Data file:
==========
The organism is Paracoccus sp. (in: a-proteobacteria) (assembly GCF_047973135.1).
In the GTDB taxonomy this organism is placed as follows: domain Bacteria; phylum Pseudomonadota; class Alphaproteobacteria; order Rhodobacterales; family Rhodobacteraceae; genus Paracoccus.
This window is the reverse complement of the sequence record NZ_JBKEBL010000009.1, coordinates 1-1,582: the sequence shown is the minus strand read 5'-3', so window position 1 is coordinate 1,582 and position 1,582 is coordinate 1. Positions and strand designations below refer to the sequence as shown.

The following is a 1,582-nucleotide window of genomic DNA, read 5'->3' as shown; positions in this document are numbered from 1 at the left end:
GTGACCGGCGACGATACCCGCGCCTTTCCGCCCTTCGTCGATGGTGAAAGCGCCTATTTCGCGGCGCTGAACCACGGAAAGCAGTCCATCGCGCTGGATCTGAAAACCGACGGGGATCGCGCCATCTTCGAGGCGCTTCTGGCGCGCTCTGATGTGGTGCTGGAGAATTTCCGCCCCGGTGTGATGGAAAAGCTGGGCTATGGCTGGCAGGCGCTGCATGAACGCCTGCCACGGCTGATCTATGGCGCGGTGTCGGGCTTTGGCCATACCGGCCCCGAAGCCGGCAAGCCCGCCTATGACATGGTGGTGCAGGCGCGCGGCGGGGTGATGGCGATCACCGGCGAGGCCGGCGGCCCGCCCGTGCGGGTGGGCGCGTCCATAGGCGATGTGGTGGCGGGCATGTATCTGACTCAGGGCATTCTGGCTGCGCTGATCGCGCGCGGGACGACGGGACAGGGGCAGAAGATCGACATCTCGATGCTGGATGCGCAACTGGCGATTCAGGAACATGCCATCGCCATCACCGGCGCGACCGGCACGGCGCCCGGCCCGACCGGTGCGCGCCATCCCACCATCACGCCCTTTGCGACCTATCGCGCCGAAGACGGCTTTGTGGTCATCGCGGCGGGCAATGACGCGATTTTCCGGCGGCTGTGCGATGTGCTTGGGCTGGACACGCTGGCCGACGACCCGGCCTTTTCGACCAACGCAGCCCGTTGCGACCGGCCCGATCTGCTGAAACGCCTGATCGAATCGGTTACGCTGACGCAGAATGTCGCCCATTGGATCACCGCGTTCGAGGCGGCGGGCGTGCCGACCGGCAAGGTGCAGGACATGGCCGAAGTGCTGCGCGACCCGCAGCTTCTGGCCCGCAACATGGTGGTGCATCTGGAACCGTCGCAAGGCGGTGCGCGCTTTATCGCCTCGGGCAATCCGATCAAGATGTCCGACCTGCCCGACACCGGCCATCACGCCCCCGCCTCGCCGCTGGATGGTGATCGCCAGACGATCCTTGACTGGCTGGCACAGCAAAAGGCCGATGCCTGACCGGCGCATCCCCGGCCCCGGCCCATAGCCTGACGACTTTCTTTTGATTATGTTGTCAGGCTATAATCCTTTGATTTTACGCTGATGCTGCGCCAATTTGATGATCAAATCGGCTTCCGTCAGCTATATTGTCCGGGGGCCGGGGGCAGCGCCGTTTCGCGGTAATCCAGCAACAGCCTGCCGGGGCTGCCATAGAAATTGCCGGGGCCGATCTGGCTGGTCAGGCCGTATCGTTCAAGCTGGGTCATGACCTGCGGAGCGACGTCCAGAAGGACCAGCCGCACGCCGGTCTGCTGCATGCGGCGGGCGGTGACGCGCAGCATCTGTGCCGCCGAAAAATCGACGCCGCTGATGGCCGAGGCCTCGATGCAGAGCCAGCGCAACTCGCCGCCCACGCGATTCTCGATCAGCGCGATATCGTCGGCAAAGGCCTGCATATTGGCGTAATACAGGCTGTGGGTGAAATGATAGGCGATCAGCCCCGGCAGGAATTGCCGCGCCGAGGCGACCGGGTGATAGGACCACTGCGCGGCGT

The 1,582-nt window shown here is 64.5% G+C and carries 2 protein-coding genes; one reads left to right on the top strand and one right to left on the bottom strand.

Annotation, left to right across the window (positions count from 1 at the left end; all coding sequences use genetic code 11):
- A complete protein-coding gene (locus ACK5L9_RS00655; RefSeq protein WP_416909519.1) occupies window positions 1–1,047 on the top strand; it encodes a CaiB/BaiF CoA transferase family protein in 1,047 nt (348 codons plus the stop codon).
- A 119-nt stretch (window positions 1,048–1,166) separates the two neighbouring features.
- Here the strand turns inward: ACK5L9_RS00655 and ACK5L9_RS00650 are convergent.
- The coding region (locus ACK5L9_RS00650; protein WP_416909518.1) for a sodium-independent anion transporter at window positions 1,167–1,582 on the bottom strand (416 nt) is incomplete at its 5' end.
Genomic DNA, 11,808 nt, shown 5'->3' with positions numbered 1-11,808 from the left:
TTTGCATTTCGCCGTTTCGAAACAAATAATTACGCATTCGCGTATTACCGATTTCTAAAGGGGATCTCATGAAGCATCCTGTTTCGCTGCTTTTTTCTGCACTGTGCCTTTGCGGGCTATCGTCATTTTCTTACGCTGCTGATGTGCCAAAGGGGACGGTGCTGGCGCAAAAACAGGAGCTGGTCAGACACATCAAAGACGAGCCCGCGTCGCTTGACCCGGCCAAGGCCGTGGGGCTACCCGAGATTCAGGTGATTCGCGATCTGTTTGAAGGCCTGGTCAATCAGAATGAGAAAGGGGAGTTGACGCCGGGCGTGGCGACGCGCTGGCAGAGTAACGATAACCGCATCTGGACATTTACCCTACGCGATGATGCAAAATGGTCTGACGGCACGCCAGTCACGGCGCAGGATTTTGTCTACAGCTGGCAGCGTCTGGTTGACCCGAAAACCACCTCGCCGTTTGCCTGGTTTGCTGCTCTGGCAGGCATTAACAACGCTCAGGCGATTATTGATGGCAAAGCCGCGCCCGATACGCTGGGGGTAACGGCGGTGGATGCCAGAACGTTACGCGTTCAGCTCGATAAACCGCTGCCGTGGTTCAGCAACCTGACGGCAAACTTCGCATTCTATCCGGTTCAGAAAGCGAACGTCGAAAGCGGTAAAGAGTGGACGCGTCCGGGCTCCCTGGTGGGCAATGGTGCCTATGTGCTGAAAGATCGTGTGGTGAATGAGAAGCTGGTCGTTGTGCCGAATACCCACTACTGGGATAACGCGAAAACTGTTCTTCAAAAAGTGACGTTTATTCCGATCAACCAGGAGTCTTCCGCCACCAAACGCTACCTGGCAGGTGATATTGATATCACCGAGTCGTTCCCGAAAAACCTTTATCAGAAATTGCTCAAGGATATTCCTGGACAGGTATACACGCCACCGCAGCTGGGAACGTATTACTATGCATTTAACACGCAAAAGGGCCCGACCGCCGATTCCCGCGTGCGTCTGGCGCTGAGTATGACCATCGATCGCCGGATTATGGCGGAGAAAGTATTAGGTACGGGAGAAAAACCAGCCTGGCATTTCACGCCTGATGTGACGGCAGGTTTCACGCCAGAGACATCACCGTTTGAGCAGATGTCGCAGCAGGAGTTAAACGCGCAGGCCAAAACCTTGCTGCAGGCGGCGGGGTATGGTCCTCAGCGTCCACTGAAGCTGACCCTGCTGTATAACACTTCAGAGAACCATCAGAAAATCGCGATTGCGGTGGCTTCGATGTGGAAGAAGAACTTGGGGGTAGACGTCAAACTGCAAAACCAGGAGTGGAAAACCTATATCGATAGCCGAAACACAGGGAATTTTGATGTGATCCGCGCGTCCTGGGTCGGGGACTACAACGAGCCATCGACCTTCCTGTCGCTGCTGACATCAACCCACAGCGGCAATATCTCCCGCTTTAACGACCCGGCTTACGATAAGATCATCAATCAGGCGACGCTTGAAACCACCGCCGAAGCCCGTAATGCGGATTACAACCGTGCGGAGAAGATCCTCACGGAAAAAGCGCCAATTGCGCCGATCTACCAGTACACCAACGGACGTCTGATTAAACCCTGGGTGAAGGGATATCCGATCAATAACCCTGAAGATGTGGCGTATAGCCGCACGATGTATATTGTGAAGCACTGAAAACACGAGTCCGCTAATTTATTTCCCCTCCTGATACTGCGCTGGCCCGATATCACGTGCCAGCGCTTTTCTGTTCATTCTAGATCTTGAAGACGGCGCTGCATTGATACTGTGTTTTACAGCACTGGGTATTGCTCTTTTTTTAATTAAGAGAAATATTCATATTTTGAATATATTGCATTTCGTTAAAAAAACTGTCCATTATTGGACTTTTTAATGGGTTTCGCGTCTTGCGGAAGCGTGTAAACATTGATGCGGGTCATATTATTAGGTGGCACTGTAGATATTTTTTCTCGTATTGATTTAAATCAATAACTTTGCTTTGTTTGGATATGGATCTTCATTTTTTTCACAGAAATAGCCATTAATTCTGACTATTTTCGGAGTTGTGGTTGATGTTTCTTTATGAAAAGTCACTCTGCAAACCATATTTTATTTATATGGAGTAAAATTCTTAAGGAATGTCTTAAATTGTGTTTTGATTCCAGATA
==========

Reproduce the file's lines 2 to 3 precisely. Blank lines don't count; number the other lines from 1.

In the GTDB taxonomy this organism is placed as follows: domain Bacteria; phylum Pseudomonadota; class Alphaproteobacteria; order Rhodobacterales; family Rhodobacteraceae; genus Paracoccus.
This window is the reverse complement of the sequence record NZ_JBKEBL010000009.1, coordinates 1-1,582: the sequence shown is the minus strand read 5'-3', so window position 1 is coordinate 1,582 and position 1,582 is coordinate 1. Positions and strand designations below refer to the sequence as shown.